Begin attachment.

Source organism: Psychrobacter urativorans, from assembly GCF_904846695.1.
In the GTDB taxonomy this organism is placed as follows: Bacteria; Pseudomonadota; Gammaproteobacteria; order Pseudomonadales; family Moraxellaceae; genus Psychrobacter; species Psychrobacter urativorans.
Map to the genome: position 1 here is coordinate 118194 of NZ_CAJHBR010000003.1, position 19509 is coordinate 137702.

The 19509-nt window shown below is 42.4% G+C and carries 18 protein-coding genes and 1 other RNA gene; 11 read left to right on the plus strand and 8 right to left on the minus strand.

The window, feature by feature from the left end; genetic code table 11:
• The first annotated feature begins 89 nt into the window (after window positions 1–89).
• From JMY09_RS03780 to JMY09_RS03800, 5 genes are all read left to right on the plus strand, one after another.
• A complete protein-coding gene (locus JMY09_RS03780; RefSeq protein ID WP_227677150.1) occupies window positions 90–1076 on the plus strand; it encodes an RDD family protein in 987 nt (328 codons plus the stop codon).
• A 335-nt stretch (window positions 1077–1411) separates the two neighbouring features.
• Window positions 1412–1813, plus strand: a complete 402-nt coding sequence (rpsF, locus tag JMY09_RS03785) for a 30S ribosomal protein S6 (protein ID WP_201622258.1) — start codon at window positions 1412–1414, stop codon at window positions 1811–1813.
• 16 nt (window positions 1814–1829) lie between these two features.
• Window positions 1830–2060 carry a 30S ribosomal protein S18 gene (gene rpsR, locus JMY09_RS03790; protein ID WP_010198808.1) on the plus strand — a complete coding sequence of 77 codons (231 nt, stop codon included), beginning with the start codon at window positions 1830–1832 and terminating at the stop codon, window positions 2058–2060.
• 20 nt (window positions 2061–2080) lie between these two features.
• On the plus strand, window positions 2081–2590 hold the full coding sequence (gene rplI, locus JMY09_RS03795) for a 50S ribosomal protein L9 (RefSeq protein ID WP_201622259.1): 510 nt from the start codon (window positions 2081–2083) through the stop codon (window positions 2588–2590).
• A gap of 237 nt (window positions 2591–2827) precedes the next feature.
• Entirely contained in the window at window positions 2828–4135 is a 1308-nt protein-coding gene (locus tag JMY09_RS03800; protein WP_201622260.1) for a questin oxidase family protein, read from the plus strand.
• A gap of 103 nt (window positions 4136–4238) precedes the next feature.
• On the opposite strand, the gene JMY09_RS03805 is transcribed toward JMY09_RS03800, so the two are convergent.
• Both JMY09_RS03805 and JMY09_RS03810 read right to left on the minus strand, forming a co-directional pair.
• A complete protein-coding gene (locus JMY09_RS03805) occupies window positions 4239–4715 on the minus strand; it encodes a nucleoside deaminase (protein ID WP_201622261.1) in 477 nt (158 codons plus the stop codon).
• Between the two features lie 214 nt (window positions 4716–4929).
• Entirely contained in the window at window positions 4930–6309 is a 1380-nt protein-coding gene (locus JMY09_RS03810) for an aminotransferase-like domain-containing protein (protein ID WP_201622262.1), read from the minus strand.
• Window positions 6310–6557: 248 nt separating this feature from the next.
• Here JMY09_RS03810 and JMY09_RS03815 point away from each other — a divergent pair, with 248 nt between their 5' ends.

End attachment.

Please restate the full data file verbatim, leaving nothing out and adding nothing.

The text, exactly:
Source organism: Psychrobacter urativorans, from assembly GCF_904846695.1.
In the GTDB taxonomy this organism is placed as follows: Bacteria; Pseudomonadota; Gammaproteobacteria; order Pseudomonadales; family Moraxellaceae; genus Psychrobacter; species Psychrobacter urativorans.
Map to the genome: position 1 here is coordinate 118194 of NZ_CAJHBR010000003.1, position 19509 is coordinate 137702.

The 19509-nt window shown below is 42.4% G+C and carries 18 protein-coding genes and 1 other RNA gene; 11 read left to right on the plus strand and 8 right to left on the minus strand.

The window, feature by feature from the left end; genetic code table 11:
• The first annotated feature begins 89 nt into the window (after window positions 1–89).
• From JMY09_RS03780 to JMY09_RS03800, 5 genes are all read left to right on the plus strand, one after another.
• A complete protein-coding gene (locus JMY09_RS03780; RefSeq protein ID WP_227677150.1) occupies window positions 90–1076 on the plus strand; it encodes an RDD family protein in 987 nt (328 codons plus the stop codon).
• A 335-nt stretch (window positions 1077–1411) separates the two neighbouring features.
• Window positions 1412–1813, plus strand: a complete 402-nt coding sequence (rpsF, locus tag JMY09_RS03785) for a 30S ribosomal protein S6 (protein ID WP_201622258.1) — start codon at window positions 1412–1414, stop codon at window positions 1811–1813.
• 16 nt (window positions 1814–1829) lie between these two features.
• Window positions 1830–2060 carry a 30S ribosomal protein S18 gene (gene rpsR, locus JMY09_RS03790; protein ID WP_010198808.1) on the plus strand — a complete coding sequence of 77 codons (231 nt, stop codon included), beginning with the start codon at window positions 1830–1832 and terminating at the stop codon, window positions 2058–2060.
• 20 nt (window positions 2061–2080) lie between these two features.
• On the plus strand, window positions 2081–2590 hold the full coding sequence (gene rplI, locus JMY09_RS03795) for a 50S ribosomal protein L9 (RefSeq protein ID WP_201622259.1): 510 nt from the start codon (window positions 2081–2083) through the stop codon (window positions 2588–2590).
• A gap of 237 nt (window positions 2591–2827) precedes the next feature.
• Entirely contained in the window at window positions 2828–4135 is a 1308-nt protein-coding gene (locus tag JMY09_RS03800; protein WP_201622260.1) for a questin oxidase family protein, read from the plus strand.
• A gap of 103 nt (window positions 4136–4238) precedes the next feature.
• On the opposite strand, the gene JMY09_RS03805 is transcribed toward JMY09_RS03800, so the two are convergent.
• Both JMY09_RS03805 and JMY09_RS03810 read right to left on the minus strand, forming a co-directional pair.
• A complete protein-coding gene (locus JMY09_RS03805) occupies window positions 4239–4715 on the minus strand; it encodes a nucleoside deaminase (protein ID WP_201622261.1) in 477 nt (158 codons plus the stop codon).
• Between the two features lie 214 nt (window positions 4716–4929).
• Entirely contained in the window at window positions 4930–6309 is a 1380-nt protein-coding gene (locus JMY09_RS03810) for an aminotransferase-like domain-containing protein (protein ID WP_201622262.1), read from the minus strand.
• Window positions 6310–6557: 248 nt separating this feature from the next.
• Here JMY09_RS03810 and JMY09_RS03815 point away from each other — a divergent pair, with 248 nt between their 5' ends.